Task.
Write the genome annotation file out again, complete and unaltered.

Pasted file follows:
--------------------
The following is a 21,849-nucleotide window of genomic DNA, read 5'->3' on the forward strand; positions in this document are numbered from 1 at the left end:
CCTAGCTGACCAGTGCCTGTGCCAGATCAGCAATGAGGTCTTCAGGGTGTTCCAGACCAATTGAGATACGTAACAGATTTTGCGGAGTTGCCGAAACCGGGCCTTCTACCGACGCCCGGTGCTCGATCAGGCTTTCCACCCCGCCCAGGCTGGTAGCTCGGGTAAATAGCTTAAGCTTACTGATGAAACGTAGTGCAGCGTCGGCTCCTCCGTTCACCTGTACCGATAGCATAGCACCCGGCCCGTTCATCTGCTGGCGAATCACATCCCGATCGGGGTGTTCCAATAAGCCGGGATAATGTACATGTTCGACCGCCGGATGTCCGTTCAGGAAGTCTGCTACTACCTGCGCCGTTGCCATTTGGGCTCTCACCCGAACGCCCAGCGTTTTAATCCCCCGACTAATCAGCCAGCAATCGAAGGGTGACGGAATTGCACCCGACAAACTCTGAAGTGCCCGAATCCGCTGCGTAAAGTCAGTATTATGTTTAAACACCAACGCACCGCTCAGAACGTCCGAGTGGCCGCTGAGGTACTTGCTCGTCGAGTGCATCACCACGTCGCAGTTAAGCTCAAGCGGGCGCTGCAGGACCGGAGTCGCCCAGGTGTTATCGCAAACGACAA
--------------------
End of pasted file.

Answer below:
The following is a 21,849-nucleotide window of genomic DNA, read 5'->3' on the forward strand; positions in this document are numbered from 1 at the left end:
CCTAGCTGACCAGTGCCTGTGCCAGATCAGCAATGAGGTCTTCAGGGTGTTCCAGACCAATTGAGATACGTAACAGATTTTGCGGAGTTGCCGAAACCGGGCCTTCTACCGACGCCCGGTGCTCGATCAGGCTTTCCACCCCGCCCAGGCTGGTAGCTCGGGTAAATAGCTTAAGCTTACTGATGAAACGTAGTGCAGCGTCGGCTCCTCCGTTCACCTGTACCGATAGCATAGCACCCGGCCCGTTCATCTGCTGGCGAATCACATCCCGATCGGGGTGTTCCAATAAGCCGGGATAATGTACATGTTCGACCGCCGGATGTCCGTTCAGGAAGTCTGCTACTACCTGCGCCGTTGCCATTTGGGCTCTCACCCGAACGCCCAGCGTTTTAATCCCCCGACTAATCAGCCAGCAATCGAAGGGTGACGGAATTGCACCCGACAAACTCTGAAGTGCCCGAATCCGCTGCGTAAAGTCAGTATTATGTTTAAACACCAACGCACCGCTCAGAACGTCCGAGTGGCCGCTGAGGTACTTGCTCGTCGAGTGCATCACCACGTCGCAGTTAAGCTCAAGCGGGCGCTGCAGGACCGGAGTCGCCCAGGTGTTATCGCAAACGACAA